In 1997, Dolly the sheep became the first mammal to be successfully cloned. The cloning required an astonishing 277 trials that produced only 29 embryos, among which only one birth survived.
The rapid advancements in science and technology over the last couple of decades has meant that mankind is exploring newer frontiers and challenging long-held beliefs and notions. One such field is cloning. Creating exact copies or cloning human beings has always fired the human imagination. This desire has manifested itself in various art and entertainment depicting cloned humans. The successful cloning of 'Dolly' in 1997 further fueled talk about the possibility of human cloning. Over the years, cloning has come to mean an artificial and identical genetic copy of an existing life form.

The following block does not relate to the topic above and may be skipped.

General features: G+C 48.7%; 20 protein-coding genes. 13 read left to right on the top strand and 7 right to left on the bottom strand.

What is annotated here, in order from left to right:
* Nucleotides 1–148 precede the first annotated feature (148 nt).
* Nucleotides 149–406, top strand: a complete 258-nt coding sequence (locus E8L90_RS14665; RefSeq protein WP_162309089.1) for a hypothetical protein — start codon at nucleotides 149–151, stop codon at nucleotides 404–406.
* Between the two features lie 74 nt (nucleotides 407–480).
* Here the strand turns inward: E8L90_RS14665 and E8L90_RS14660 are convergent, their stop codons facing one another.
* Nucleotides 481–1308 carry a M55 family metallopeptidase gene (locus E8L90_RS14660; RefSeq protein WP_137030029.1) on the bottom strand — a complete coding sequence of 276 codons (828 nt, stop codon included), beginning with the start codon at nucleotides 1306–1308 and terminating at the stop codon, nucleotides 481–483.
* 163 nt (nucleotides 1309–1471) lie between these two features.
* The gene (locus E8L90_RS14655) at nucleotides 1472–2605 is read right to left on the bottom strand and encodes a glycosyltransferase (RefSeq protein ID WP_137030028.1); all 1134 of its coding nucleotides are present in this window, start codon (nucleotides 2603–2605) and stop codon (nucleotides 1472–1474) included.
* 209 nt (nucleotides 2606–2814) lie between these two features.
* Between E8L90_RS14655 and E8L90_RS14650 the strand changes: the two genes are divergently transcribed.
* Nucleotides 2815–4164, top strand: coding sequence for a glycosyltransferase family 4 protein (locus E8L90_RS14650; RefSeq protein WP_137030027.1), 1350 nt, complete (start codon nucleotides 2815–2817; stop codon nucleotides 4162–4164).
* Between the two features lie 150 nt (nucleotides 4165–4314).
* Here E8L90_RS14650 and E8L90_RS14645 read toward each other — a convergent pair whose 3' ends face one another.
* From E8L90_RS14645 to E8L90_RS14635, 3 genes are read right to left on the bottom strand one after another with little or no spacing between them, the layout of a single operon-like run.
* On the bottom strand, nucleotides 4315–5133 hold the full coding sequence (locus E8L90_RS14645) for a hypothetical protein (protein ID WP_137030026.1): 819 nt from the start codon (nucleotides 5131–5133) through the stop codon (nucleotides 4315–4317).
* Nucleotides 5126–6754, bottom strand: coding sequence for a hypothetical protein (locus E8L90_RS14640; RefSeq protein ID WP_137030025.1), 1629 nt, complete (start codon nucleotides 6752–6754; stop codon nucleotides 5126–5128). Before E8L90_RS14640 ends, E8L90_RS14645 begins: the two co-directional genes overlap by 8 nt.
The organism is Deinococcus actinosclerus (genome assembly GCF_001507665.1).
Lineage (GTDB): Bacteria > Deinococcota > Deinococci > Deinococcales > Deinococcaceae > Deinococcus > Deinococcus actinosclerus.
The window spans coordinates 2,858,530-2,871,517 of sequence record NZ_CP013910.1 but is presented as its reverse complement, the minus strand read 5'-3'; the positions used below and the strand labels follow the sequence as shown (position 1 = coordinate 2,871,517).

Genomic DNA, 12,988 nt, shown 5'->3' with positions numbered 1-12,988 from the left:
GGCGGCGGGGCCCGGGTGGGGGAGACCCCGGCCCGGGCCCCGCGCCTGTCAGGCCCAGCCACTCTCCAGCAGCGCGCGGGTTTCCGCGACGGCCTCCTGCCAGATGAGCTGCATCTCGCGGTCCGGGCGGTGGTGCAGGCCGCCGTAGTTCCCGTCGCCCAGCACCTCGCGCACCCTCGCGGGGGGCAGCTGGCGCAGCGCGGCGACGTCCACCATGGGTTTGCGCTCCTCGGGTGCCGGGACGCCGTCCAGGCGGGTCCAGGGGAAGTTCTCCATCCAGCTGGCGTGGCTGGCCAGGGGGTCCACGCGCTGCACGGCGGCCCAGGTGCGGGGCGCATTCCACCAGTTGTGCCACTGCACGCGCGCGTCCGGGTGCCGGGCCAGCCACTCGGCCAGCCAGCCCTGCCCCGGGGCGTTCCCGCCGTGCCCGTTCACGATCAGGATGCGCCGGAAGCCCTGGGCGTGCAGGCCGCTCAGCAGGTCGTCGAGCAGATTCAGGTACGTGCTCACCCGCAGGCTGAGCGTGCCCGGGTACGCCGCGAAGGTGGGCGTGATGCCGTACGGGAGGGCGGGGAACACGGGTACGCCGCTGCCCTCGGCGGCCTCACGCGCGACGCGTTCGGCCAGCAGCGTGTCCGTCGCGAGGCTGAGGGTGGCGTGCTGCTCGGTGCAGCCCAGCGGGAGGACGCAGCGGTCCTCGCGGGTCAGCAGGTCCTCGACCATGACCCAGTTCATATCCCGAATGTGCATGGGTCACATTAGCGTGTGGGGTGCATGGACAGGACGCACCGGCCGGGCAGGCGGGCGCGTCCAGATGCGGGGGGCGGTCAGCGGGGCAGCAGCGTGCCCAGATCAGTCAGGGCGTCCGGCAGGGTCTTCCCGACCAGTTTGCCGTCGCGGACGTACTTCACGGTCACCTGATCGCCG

To explain in a scientific way, cloning means replacing the egg nucleus of an organism with the donor's nucleus. This nucleus contains unique genes of the donor. The procedure involves removing the nucleus of a somatic cell and inserting it into an enucleated or unfertilized egg cell. Unlike natural reproduction, wherein the egg contains a combination of genetic material, this egg which grows into an embryo contains only the donor's gene.